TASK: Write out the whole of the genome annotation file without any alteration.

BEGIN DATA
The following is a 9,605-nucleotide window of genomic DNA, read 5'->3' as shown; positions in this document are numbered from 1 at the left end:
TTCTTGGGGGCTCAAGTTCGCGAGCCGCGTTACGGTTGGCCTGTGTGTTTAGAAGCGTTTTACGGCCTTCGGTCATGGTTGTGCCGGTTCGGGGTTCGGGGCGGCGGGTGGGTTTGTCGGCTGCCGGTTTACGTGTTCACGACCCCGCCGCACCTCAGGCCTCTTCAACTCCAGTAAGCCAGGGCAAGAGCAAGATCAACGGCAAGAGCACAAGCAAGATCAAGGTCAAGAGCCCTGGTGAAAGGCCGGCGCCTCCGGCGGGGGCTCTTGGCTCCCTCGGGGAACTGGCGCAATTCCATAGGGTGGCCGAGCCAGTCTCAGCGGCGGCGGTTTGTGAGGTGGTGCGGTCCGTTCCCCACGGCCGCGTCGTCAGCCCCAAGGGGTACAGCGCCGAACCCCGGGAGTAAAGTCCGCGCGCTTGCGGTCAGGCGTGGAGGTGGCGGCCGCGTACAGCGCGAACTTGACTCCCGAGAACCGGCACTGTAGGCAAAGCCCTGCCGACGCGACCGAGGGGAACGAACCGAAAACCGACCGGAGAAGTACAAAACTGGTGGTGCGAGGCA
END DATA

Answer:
The following is a 9,605-nucleotide window of genomic DNA, read 5'->3' as shown; positions in this document are numbered from 1 at the left end:
TTCTTGGGGGCTCAAGTTCGCGAGCCGCGTTACGGTTGGCCTGTGTGTTTAGAAGCGTTTTACGGCCTTCGGTCATGGTTGTGCCGGTTCGGGGTTCGGGGCGGCGGGTGGGTTTGTCGGCTGCCGGTTTACGTGTTCACGACCCCGCCGCACCTCAGGCCTCTTCAACTCCAGTAAGCCAGGGCAAGAGCAAGATCAACGGCAAGAGCACAAGCAAGATCAAGGTCAAGAGCCCTGGTGAAAGGCCGGCGCCTCCGGCGGGGGCTCTTGGCTCCCTCGGGGAACTGGCGCAATTCCATAGGGTGGCCGAGCCAGTCTCAGCGGCGGCGGTTTGTGAGGTGGTGCGGTCCGTTCCCCACGGCCGCGTCGTCAGCCCCAAGGGGTACAGCGCCGAACCCCGGGAGTAAAGTCCGCGCGCTTGCGGTCAGGCGTGGAGGTGGCGGCCGCGTACAGCGCGAACTTGACTCCCGAGAACCGGCACTGTAGGCAAAGCCCTGCCGACGCGACCGAGGGGAACGAACCGAAAACCGACCGGAGAAGTACAAAACTGGTGGTGCGAGGCA